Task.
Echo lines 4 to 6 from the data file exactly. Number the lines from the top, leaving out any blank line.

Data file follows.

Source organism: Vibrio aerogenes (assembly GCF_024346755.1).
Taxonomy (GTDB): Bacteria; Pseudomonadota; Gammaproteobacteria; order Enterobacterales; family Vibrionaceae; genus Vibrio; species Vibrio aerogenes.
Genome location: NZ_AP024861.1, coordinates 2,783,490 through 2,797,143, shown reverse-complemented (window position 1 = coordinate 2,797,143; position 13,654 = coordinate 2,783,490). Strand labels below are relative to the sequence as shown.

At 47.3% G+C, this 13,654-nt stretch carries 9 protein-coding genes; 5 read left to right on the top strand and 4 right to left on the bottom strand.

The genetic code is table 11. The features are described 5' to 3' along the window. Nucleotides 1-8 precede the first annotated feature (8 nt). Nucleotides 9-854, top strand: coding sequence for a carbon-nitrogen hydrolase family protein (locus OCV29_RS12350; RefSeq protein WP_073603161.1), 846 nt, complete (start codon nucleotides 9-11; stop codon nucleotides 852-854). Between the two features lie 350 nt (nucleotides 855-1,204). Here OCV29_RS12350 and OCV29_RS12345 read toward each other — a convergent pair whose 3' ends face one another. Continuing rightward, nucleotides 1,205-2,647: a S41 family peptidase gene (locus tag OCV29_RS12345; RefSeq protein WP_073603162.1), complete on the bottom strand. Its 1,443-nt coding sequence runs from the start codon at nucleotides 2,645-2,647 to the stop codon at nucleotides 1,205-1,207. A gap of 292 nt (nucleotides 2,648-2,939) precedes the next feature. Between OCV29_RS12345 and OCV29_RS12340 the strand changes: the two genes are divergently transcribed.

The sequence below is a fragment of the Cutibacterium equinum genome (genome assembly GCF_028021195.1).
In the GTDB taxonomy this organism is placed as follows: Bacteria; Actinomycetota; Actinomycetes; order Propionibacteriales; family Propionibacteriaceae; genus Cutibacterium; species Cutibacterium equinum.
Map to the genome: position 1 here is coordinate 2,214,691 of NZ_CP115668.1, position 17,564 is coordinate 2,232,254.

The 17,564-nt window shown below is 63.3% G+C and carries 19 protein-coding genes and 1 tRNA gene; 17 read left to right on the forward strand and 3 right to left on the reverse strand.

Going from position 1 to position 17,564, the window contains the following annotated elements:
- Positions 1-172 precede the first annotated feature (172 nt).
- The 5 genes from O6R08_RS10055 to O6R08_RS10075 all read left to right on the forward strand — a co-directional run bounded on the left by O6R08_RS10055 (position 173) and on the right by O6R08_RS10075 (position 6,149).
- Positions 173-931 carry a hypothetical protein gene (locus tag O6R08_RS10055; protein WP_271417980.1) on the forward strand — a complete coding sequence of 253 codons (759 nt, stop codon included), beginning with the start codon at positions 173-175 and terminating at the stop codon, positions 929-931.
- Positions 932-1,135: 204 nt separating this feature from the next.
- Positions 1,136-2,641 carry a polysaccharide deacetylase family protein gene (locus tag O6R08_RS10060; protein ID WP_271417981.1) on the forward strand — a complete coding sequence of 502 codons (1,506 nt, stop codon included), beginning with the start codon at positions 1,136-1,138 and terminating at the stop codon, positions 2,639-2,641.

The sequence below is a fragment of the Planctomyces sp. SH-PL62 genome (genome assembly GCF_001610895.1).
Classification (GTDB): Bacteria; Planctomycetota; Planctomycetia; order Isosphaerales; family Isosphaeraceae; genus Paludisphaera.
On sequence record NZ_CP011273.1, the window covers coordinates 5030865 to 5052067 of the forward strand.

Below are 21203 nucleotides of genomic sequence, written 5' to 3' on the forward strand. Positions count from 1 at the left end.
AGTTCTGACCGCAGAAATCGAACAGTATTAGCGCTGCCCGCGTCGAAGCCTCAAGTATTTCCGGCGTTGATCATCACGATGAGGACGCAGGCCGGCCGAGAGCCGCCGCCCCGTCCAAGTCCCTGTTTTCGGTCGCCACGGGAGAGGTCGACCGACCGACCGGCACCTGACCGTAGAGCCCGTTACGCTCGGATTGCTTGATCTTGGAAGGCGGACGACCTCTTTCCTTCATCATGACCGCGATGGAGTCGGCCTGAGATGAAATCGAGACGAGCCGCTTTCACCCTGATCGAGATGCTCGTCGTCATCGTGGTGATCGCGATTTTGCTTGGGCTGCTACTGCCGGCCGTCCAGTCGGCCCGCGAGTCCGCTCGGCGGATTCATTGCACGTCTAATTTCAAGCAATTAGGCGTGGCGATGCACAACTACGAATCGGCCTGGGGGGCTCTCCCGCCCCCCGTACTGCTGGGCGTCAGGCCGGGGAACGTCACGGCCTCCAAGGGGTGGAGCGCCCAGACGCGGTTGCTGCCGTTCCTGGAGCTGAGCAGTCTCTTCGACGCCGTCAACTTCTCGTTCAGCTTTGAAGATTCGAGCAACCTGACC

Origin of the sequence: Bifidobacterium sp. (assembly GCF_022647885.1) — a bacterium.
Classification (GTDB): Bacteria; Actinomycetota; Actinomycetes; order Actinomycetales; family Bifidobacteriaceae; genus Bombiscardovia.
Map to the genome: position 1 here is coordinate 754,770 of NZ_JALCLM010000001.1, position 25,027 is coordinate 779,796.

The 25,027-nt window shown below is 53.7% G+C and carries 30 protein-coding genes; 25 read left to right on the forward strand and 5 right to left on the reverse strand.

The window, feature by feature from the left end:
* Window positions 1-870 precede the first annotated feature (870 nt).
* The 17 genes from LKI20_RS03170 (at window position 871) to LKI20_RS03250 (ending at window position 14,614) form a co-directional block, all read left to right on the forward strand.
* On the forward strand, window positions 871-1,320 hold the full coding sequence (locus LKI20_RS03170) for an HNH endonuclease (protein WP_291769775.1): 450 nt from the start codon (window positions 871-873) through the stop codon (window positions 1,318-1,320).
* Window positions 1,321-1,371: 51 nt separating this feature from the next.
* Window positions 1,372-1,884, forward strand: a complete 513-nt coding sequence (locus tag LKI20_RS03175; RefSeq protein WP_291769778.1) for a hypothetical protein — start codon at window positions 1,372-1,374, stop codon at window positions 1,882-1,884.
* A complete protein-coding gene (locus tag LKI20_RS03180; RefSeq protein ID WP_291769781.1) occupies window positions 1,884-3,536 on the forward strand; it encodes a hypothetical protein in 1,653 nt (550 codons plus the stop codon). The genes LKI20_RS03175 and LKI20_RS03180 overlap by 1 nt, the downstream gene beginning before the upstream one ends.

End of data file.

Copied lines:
At 47.3% G+C, this 13,654-nt stretch carries 9 protein-coding genes; 5 read left to right on the top strand and 4 right to left on the bottom strand.

The genetic code is table 11. The features are described 5' to 3' along the window. Nucleotides 1-8 precede the first annotated feature (8 nt). Nucleotides 9-854, top strand: coding sequence for a carbon-nitrogen hydrolase family protein (locus OCV29_RS12350; RefSeq protein WP_073603161.1), 846 nt, complete (start codon nucleotides 9-11; stop codon nucleotides 852-854). Between the two features lie 350 nt (nucleotides 855-1,204). Here OCV29_RS12350 and OCV29_RS12345 read toward each other — a convergent pair whose 3' ends face one another. Continuing rightward, nucleotides 1,205-2,647: a S41 family peptidase gene (locus tag OCV29_RS12345; RefSeq protein WP_073603162.1), complete on the bottom strand. Its 1,443-nt coding sequence runs from the start codon at nucleotides 2,645-2,647 to the stop codon at nucleotides 1,205-1,207. A gap of 292 nt (nucleotides 2,648-2,939) precedes the next feature. Between OCV29_RS12345 and OCV29_RS12340 the strand changes: the two genes are divergently transcribed.

The sequence below is a fragment of the Cutibacterium equinum genome (genome assembly GCF_028021195.1).